29 July 2008

dear lufthansa:

I'm all for labor unions. I can even support a well-coordinated strike when necessary. But you listen up when I say that if you do not get my husband back to me on August the Fourth, as originally planned, I will probably cry. And you will probably lose your standing as my very favorite airline.

That's all.

26 July 2008


There are a few housekeeping-type items that have come to mind lately. Allow me to bore you with them.

(1) I love that so many friends and friends-of-friends are blogging these days; however, I can't quite keep up with you. Don't feel slighted if I don't add your link to to my sidebar. If I know you and I like reading your blog, I keep track of you by adding you to my google reader account. (If you read blogs but you don't use google reader, you will thank yourself later if you just go there now and set up an account.) If you want me to link to your blog, I would be happy to. E-mail me at inthewoodland [at] gmail (dot) com.

(2) If we know each other, then I most likely will have no problemo with you linking to my blog from yours. Please don't link to us using our first and last names. Sorry if that cramps your sidebar style.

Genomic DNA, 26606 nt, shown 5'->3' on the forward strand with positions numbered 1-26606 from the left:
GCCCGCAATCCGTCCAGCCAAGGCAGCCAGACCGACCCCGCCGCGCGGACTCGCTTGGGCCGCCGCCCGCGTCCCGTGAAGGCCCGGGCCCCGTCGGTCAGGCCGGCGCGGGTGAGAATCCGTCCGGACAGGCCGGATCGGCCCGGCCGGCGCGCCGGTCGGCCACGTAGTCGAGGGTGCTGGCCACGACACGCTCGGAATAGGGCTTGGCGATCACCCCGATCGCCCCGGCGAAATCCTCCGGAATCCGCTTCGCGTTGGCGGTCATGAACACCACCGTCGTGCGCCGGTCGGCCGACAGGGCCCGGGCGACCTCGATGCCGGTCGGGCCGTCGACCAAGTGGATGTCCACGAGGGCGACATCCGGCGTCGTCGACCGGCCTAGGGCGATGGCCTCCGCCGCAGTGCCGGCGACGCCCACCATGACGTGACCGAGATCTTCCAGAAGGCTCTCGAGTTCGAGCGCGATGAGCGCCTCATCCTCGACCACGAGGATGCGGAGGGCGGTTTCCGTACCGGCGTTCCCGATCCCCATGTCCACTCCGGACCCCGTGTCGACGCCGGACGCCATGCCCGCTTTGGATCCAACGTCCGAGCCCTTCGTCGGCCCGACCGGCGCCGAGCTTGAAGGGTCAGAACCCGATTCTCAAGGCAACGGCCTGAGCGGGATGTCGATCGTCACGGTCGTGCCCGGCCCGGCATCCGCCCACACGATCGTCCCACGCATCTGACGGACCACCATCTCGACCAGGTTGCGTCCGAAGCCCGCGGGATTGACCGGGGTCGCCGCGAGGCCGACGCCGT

(3) Lastly, who are you, anyway? Yeah, you, lurking over there. Months ago I added a sitemeter to this blog out of curiosity, and I noted with some surprise that people besides my mom are reading this blog regularly. Many people will read a post in a day and only a few of them will comment. Also hits are coming regularly from places where I am pretty confident that I do not know a single living soul. Or a non-living soul, come to think of it. Which is fine, assuming you unknown people in the unknown places are not crazy stalkers of the concealed-weapon-toting variety. New readers are always welcome, but feel free to introduce yourselves. If you don't want to leave a comment, you can always e-mail me at the above-mentioned inthewoodland [at] gmail (dot) com.